2009 Cantenac Brown, Margaux

SKU #1086458 93 points James Suckling

 Wonderful aromas of crushed raspberries, flowers, and hints of vanilla bean. Full body, with silky tannins and a juicy finish. Fresh and minerally. Best in 2018.  (2/ 2012)

93 points Wine Enthusiast

 Firmly structured, dark-fruited wine, very solid and dense. It has weight along with black currant fruits and acidity. It’s a wine that is rich but seriously structured for aging.  (2/ 2012)

92 points Wine Spectator

 This is perfumy and very pure, with lovely lilac and blackberry aromas followed by plum, cassis and black cherry fruit. The supple finish is caressed with toast that leaves a lingering, perfumy feel. Best from 2013 through 2023.  (3/ 2012)

90 points Robert Parker's Wine Advocate

 Dense ruby/purple with notes of graphite, blackberries and forest floor, the wine is full-bodied, powerful, excruciatingly tannic and closed, and that may be why it’s not showing as well as I predicted. (RP)  (2/ 2012)

Stephen Tanzer's International Wine Cellar

 Full ruby-red. Brooding aromas of blackberry, espresso and licorice complicated by truffley underbrush. Then intensely flavored, juicy and tight, dominated today by its firm tannic spine and sound acidity. Quite primary in a positive way, this rather backward wine may merit a 90-point rating with five or six years of cellaring.  (7/ 2012)

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Price: $79.99

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By: Steve Greer |  K&L Staff Member  |  Review Date: 10/2/2012  | Send Email
In the last big Bordeaux tasting, this was my favorite wine. It is also the consensus of K&L’s Bordeaux buyers that this is probably the best wine Cantenac has ever made, both heady and elegant at the same time. Coffee, black raspberry, cassis, vanilla and licorice on the nose. The palate is very elegant and seamless, with the rich fruit taking center stage, balanced by licorice and coffee along with rocky minerality and cedar, all of which carry on through the long, lingering finish. Damn, I really love this wine.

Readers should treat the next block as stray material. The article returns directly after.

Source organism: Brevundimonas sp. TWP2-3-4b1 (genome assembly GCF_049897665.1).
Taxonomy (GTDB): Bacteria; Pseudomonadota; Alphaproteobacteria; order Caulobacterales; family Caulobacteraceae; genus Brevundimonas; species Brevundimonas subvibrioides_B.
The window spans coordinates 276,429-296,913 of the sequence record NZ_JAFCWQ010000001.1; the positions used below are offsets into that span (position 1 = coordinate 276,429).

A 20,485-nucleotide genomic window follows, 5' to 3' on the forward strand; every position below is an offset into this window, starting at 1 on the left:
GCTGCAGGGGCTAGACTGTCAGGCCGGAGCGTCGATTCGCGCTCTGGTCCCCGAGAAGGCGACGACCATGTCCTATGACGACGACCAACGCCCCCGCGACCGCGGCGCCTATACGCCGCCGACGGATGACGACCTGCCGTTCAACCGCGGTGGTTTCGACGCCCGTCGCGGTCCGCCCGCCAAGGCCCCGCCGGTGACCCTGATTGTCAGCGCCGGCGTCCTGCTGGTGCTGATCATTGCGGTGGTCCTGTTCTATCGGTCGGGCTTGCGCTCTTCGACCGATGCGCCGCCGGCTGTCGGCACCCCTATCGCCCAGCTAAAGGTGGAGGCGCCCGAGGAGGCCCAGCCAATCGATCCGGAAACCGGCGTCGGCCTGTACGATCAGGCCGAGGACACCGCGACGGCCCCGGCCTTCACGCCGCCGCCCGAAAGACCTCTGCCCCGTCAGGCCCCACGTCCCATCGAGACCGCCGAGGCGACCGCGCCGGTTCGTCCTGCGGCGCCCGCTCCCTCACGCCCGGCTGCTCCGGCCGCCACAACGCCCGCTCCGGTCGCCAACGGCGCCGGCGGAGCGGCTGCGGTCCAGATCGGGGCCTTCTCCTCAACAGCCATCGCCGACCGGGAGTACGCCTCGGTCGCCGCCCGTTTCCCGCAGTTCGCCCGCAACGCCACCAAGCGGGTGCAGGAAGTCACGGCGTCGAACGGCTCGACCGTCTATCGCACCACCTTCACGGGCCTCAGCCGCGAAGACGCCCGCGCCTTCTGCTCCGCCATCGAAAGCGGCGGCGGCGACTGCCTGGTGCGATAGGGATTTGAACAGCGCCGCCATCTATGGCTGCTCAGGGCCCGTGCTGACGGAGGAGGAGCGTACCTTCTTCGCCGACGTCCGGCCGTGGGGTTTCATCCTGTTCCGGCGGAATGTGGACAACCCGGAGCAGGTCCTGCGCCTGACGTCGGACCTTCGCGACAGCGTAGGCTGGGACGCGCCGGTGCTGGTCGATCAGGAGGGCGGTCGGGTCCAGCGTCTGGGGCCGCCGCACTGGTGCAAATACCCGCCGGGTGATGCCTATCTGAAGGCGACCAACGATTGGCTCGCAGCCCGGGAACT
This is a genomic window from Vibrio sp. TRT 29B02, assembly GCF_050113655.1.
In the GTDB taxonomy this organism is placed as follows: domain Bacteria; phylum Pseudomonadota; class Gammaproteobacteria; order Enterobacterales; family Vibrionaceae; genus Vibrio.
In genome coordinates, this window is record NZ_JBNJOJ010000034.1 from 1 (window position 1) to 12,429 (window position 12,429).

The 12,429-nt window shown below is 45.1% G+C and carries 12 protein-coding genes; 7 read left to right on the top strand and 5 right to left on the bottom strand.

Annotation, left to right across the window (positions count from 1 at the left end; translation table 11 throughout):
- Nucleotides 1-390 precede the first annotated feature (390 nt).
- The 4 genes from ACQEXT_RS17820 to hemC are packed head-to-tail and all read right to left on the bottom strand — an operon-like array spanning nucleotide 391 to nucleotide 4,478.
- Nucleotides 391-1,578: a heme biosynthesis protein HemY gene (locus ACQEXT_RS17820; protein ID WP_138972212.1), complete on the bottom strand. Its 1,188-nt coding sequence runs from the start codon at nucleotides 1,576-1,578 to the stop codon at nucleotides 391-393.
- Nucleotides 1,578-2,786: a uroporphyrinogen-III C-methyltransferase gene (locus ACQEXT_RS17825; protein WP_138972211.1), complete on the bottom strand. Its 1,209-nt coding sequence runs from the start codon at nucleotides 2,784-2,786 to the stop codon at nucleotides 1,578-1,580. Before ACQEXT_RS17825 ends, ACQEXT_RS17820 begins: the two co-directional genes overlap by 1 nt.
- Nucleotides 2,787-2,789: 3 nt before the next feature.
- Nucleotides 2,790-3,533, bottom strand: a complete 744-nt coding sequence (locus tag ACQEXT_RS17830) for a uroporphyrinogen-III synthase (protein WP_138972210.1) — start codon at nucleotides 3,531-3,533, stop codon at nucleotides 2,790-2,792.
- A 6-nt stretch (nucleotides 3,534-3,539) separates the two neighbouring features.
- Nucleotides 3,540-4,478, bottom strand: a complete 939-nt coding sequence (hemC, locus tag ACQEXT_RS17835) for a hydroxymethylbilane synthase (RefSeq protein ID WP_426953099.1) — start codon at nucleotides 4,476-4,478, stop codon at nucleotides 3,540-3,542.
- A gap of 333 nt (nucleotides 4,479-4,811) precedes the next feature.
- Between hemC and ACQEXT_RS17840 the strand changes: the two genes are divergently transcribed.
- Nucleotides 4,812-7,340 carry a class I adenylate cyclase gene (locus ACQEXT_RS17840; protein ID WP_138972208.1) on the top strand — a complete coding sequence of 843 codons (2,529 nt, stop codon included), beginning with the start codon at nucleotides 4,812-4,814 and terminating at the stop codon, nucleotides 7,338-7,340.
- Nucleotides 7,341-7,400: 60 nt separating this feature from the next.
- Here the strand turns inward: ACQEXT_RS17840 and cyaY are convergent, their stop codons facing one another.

Additional Information:

Varietal:

Cabernet Sauvignon and Blends

- Cabernet Sauvignon has come a long way from its role as a blending varietal, however dominant, in the wines of Bordeaux. Today it is the most planted red varietal in the world. Identified as a descendent of Cabernet Franc and Sauvignon Blanc, the late-ripening Cabernet Sauvignon needs to be planted in warmer climates to fully ripen. Its small berries can easily be identified for their distinctive blue color, thick skins and high tannins. And while the varietal has its own definitive characteristics: green pepper-like aromas and black currant flavors among them, it is perhaps most prized for its ability to convey terroir, vintage and winemaking. A relatively new varietal, Cabernet Sauvignon started making inroads into the wines of the Médoc and Graves in the late-18th century. Today it is also dominant in the up-and-coming Entre-Deux-Mers region of Bordeaux and can also be found in Southwest France. It is the companion varietal to Sangiovese in Italy's Super Tuscans and is planted all over Europe, stretching to lesser-known winegrowing regions like Russia and Lebanon. In the Americas Cabernet Sauvignon has found champions in every nook and cranny of California and among winemakers in Washington, where it complements plantings of Merlot. In South America, Cab thrives in Chile, but can also be found in smaller amounts in Argentina and even in Mexico.
Country:

France

- When it comes to wine, France stands alone. No other country can beat it in terms of quality and diversity. And while many of its Region, Bordeaux, Burgundy and Champagne most obviously, produce wine as rare, as sought-after and nearly as expensive as gold, there are just as many obscurities and values to be had from little known appellations throughout the country. To learn everything there is to know about French wine would take a lifetime. To understand and appreciate French wine, one only has to begin tasting them. Click for a list of bestselling items from all of France.
Sub-Region:

Bordeaux

- View our bestselling Bordeaux.
Specific Appellation:

Margaux

- Margaux is the southern most of all of the appellations of the Haut Medoc. Located near St. Julien, it has more cru classe producers than the other four villages of the area. In addition to the legendary Chateau Margaux, there are five second-growths: Rauzan Gassies, Rauzan Seglas, Dufort-Vivens, Lascombes, and Brane Cantenac. While more people are probably familiar with the third growth Chateau Palmer, there are nine other wineries with the same ranking in addition to a trio of fourth growths and a pair of fifth growths. Because Margaux is comprised of five communes… Margaux, Cantenac, Soussans, Labardes and Arsac, the wines styles are diverse throughout the region with the more masculine tannic wines coming from the Cantenac side of the appellation. Because of a high percentage of Merlot planted in the region, many wines from Margaux are more round, feminine, and exotic that the other appellations of the Haut Medoc.